MONTREAL – Screening for Ashkenazi Jewish hereditary diseases is not at the level public health officials and concerned community members believe it should be in Montreal.
They are warning that these genetic disorders, though rare, have not disappeared, are still incurable, and when they occur, are devastating to families.
That was the message at a public event June 8, sponsored by Federation CJA’s Young Adult Division with the Montreal Jewish Genetic Disorders Fund (MJGDF), a volunteer organization that advocates for screening and offers information on testing options in Montreal and the choices for couples who are carriers.
The good news is that testing can be done more quickly and reliably than ever before, and in the case of three of the most frequent diseases, Tay-Sachs, Canavan and familial dysautonomia (FD), the tests are covered by medicare.
There is also a lot more counselling and support available, notably through the McGill University Health Centre (MUHC) and MJGDF.
Since its founding 10 years ago, the MJGDF has gradually raised awareness of the importance of Ashkenazi Jews being tested before they marry and start a family, said chair Julie Kristof.
She knows what having an affected child means. Her now nine-year-old daughter has FD, a chronic, life-threatening neurological disease. Neither she nor her husband, a medical student at the time she was born, knew they were carriers. They already had a healthy son.
While they cherish their daughter, the disease’s multiple symptoms are unpleasant and limiting. Miriam cannot attend regular school, and her care has permanently altered family life. “I apologize to Miriam every single day for not getting tested. If only I had known,” her mother said.
Dr. John Mitchell, director of pediatric endocrinology at the Montreal Children’s Hospital, who has been involved with screening programs in at-risk communities for more than 20 years, noted that the number of people being tested dropped after a long-running screening program for Tay-Sachs in Montreal high schools ended.
Started in the early 1970s, that voluntary program ended in the early 2000s, mainly for budgetary reasons, but also because testing for other disorders had become more effective and there was debate over what diseases should be included and whether multiple tests would confuse the public.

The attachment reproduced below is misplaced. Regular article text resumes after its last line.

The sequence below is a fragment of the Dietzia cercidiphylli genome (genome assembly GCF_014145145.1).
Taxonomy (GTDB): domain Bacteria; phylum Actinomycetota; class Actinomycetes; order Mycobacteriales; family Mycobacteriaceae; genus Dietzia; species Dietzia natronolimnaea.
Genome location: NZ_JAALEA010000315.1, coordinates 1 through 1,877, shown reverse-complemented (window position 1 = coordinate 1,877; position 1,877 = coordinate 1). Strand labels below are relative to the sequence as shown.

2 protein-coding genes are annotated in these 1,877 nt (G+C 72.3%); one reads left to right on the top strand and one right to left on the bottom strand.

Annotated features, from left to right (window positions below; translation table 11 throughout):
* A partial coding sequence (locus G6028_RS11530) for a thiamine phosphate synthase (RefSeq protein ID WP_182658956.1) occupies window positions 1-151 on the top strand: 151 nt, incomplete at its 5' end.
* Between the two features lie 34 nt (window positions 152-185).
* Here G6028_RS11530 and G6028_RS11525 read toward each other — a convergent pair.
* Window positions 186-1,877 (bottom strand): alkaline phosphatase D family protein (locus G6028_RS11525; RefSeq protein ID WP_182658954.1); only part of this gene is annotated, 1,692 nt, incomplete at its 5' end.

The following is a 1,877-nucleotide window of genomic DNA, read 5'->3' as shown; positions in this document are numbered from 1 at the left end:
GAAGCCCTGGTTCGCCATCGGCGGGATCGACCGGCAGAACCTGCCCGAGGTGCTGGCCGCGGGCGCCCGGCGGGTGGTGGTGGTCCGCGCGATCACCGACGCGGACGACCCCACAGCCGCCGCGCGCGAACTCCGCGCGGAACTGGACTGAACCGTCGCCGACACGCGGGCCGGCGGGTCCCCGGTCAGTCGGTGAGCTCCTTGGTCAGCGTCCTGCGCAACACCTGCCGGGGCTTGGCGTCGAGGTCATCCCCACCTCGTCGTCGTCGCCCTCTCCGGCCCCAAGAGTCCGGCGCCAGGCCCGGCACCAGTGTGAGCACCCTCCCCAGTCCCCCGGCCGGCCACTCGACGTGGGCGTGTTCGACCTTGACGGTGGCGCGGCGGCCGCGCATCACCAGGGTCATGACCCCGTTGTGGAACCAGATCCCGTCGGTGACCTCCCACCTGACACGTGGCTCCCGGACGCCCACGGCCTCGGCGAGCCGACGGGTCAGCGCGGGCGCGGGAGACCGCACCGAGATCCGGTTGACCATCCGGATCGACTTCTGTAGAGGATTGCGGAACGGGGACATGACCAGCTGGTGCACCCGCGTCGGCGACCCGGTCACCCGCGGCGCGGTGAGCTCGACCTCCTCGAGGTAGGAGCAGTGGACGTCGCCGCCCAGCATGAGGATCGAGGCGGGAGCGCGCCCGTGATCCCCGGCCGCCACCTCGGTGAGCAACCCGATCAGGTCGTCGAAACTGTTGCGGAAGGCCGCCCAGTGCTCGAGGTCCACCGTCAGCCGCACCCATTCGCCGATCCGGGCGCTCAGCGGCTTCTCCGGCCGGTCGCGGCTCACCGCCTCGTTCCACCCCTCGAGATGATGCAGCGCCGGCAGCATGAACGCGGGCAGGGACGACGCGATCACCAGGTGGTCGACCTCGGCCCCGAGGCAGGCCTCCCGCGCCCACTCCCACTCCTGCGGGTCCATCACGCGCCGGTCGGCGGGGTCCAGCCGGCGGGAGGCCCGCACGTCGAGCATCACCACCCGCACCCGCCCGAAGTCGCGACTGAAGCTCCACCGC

In 2011, Mitchell conducted a study that found only about 100 Ashkenazim in Montreal were being tested annually in the public system out of a total population of 68,500. Using that census figure, the number should have been about 600 (the estimated number of 18-year-olds).
Today, it is estimated that 250 are being screened each year – an improvement but well below the target.
By contrast, in the same period in Toronto, among 143,085 Ashkenazim, about 1,600 people were being tested annually – close to the target of 1,800, Mitchell said.
Moreover, the Ontario public health care system covers screening for nine – not three – disorders. Mitchell attributes the high participation to greater community advocacy, by such groups as Jacob’s Ladder and others, and more “buy-in” among obstetricians to counsel patients on the issue.
But the difference in Montreal is also likely due to long waits for appointments in the public system – up to a year.
That time is being cut through a new online tool offered by the MUHC, in cooperation with MJGDF. It assesses a person’s risk before they seek testing. Those found to be at risk will be sent a requisition form for a test, usually a simple blood or saliva sample. As those who do not need to be seen are screened out, wait times are being reduced.
Full details can be found here.
It will take longer to get an appointment for genetic counselling, perhaps three months, at the MUHC.
According to information distributed at the event, one in five people of Ashkenazi descent (minimally, one grandparent) is a carrier of a recessive genetic mutation.
If both parents are carriers of a mutation of the same disorder, in each pregnancy there is a 25 per cent chance of having a child who is affected by a genetic mutation, a 50 per cent of having a child who is a carrier, and a 25 per cent chance of having a child who is neither affected nor a carrier.
Even those married to a Sephardi Jew or non-Jew are urged to get tested.
Genetic testing is increasingly offered by private firms, but the cost is high, usually at least $800, and the panellists had doubts about the wisdom of testing for 100 disorders or more, as some firms offer.
Among haredi communities in Montreal, New York-based Dor Yeshorim routinely tests teens here for nine diseases at a cost of about $200 (US), Kristof noted. The results are not made known to those tested, she said. Instead, each is assigned a number and if a proposed couple are incompatible, they are notified.